On a record setting 31st Olympic appearance for Spain, Juan Carlos Navarro was ejected in the win against Argentina for flopping.
The ejection, carried out by Canadian referee Stephen Seibel was met by utter disbelief from Navarro and indeed the entire Spanish roster as the Barcelona veteran and the EuroLeague’s all-time leading scorer was called for two technicals within a span of 30 seconds.
And this is not the first time that the conversation of Navarro’s theatre-like actions have been noticed. He was given a technical foul for flopping against CSKA Moscow in a EuroLeague game in January of this year and in one way or another has been a focus of the subject.
2012-13 EuroLeague quarter-final game vs. Panathinaikos
Rudy Fernandez frustrated by Navarro’s actions at the EuroLeague Final Four, 2013
Canadian referee, Seibel, considered one of the most active FIBA officials with 17 years of experience under his belt did not fall for Navarro’s dramatics and ejected him from the contest with Spain still leading 63-46 in the third quarter.
Some will feel that this was deserved, some will say that he was merely trying to fight around a screen but Navarro’s record-setting 31st Olympic game, surpassing this year’s FIBA Hall-of-Famer inductee, Juan Antonio San Epifanio will be remembered for letting his play-acting reputation get the better of him.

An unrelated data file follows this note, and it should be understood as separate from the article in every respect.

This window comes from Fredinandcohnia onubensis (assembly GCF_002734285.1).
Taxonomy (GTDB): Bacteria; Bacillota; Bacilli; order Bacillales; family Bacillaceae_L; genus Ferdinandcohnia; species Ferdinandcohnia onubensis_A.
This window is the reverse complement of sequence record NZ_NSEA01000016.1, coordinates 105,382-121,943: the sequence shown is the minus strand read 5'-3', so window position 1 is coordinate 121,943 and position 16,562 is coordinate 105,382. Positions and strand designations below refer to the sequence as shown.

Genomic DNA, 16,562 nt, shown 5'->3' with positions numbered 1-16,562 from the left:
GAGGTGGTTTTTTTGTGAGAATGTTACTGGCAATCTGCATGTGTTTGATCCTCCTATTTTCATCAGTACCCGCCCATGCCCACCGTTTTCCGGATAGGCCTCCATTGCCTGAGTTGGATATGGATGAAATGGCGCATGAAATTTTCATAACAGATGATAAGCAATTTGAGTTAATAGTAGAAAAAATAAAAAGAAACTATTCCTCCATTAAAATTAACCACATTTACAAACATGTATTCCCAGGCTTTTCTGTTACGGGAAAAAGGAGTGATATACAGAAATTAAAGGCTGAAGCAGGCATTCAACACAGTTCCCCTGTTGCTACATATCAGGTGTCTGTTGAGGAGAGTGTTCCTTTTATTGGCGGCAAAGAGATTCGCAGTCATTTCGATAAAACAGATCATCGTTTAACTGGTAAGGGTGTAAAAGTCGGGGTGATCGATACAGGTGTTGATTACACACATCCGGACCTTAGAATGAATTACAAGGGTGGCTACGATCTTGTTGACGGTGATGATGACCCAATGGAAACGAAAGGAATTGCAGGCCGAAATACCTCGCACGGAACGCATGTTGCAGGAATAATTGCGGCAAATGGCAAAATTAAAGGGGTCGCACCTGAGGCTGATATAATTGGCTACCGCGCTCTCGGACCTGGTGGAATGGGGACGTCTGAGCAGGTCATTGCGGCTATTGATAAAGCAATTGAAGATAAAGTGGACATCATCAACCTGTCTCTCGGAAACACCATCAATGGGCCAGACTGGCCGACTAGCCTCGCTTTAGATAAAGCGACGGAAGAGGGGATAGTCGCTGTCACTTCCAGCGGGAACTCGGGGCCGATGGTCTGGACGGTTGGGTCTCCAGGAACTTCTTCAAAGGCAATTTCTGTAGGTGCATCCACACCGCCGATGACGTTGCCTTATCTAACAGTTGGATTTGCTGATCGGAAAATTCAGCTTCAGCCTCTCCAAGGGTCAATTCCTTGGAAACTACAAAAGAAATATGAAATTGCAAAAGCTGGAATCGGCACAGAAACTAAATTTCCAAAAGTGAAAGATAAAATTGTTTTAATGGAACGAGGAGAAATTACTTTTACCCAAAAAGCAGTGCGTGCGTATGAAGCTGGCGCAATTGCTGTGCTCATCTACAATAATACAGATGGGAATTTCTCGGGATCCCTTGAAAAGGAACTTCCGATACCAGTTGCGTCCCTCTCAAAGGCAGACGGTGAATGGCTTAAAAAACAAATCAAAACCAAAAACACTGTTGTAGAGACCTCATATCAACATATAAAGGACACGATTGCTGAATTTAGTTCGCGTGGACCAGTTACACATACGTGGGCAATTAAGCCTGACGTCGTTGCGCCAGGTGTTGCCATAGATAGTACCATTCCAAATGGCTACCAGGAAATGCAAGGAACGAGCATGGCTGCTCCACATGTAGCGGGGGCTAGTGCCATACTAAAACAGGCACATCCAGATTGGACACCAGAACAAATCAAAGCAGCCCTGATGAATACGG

“I’ve never been thrown out in 30 seconds before,” Navarro said. “I’ve been ejected once or twice before but at first I really didn’t say anything and he called a technical that I think was more of a make-up call for having done the same thing to them earlier.”
Andres Nocioni of Argentina had been hit with a technical by the ruthless officials just four minutes into the third as the game never got into a suitable rhythm due to constant whistles from the three referees. Some of the calls were justified but some, incredibly petty.
“And then,” Navarro added, “I was warned for flopping in the first quarter and I’d tried to go through a pick against a guy that is 50 kilos heavier than me and I fell. It was very weird.”
But in the end, the decision didn’t hinder the final result – which sent Spain through to the quarter-finals – where they will meet bitter rivals France in a rematch of their epic London 2012 last eight encounter.
But this year, the subject of flopping has come into the Olympic arena, and it was inevitable that Juan Carlos Navarro was placed in the centre of it.